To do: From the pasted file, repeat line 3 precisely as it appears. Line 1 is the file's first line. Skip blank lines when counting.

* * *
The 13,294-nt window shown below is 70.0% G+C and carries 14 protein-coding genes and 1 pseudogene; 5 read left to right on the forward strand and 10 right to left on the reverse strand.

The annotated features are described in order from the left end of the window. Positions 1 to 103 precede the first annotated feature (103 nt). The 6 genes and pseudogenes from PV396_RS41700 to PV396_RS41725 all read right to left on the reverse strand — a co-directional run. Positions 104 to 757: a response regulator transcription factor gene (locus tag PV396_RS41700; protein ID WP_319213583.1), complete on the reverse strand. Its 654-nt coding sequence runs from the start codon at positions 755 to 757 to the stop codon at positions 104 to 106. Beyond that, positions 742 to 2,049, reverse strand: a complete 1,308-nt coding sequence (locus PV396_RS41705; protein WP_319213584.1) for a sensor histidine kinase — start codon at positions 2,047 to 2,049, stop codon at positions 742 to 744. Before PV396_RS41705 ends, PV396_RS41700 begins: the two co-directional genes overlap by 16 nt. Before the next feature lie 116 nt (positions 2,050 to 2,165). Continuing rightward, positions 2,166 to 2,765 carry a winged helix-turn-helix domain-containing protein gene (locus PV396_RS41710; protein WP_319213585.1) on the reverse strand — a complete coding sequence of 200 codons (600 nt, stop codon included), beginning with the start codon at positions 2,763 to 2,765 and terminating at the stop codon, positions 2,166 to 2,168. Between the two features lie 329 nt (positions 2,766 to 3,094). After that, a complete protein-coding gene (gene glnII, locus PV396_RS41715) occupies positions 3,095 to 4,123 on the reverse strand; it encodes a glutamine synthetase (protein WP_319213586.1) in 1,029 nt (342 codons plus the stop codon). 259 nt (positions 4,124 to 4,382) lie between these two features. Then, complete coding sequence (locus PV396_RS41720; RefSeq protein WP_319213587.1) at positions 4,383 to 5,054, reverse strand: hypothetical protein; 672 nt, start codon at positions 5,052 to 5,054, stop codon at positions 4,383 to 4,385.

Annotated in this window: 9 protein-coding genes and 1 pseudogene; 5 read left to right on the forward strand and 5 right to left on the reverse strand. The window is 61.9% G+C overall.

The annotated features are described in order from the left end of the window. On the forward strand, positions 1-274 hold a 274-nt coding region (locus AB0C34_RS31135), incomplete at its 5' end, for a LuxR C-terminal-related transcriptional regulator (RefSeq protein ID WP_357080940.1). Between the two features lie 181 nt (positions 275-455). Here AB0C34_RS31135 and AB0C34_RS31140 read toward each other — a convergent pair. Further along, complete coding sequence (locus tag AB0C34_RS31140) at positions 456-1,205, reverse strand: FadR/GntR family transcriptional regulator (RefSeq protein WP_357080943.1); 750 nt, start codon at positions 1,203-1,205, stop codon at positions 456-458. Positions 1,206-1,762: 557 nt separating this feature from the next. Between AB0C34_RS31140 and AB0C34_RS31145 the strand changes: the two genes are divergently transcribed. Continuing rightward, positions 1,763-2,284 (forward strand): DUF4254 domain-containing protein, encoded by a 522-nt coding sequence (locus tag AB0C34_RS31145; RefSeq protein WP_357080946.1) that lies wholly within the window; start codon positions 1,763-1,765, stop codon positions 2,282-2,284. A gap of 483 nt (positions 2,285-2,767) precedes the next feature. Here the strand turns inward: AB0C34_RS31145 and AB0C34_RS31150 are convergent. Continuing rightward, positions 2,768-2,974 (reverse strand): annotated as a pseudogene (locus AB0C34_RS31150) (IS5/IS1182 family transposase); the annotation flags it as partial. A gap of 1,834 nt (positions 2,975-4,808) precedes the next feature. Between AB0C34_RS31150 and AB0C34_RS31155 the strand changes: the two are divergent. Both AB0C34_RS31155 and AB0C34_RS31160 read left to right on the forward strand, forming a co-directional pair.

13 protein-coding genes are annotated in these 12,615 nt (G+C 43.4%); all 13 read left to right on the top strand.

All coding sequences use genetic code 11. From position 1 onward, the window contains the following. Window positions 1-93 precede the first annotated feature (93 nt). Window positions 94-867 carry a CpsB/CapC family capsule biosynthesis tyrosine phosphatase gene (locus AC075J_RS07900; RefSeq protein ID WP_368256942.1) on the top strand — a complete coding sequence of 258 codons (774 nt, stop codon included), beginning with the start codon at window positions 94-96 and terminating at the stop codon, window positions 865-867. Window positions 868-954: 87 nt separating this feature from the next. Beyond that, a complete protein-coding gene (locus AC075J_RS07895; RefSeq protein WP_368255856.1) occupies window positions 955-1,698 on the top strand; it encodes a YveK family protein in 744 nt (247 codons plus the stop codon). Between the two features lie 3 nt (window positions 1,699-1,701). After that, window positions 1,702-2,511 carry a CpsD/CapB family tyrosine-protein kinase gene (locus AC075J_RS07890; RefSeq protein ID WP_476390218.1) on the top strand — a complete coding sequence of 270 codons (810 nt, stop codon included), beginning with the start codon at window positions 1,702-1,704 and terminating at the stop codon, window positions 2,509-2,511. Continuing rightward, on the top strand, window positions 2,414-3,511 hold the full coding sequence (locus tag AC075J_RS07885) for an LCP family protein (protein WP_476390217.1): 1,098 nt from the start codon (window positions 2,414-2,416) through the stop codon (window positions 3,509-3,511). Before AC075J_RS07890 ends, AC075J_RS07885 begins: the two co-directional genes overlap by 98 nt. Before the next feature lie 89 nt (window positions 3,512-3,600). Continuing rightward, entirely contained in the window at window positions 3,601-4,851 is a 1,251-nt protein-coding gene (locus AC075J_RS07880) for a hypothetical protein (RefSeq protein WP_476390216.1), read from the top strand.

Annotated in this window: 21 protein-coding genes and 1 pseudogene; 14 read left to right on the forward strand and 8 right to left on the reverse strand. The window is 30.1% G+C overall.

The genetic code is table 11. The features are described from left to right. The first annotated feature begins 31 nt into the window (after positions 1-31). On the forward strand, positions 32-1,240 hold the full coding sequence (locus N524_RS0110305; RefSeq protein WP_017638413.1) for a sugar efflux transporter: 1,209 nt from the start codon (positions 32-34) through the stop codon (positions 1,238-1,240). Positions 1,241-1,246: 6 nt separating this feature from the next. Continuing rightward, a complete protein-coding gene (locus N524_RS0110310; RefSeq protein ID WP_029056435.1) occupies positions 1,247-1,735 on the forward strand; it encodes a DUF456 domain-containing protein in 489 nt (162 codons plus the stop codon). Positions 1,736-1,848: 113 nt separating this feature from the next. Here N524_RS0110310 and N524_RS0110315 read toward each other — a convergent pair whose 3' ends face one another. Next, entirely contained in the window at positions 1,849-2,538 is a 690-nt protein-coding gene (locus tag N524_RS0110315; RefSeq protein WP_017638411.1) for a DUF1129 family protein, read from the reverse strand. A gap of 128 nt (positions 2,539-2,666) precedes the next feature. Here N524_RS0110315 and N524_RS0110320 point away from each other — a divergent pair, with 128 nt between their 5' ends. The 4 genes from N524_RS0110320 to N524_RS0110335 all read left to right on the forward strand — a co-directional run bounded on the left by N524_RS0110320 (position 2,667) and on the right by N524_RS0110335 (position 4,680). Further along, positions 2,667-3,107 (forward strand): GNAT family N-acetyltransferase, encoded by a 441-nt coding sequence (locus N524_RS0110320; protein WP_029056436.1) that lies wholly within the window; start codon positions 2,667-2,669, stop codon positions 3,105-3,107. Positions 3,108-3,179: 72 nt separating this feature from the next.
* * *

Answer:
Annotated in this window: 9 protein-coding genes and 1 pseudogene; 5 read left to right on the forward strand and 5 right to left on the reverse strand. The window is 61.9% G+C overall.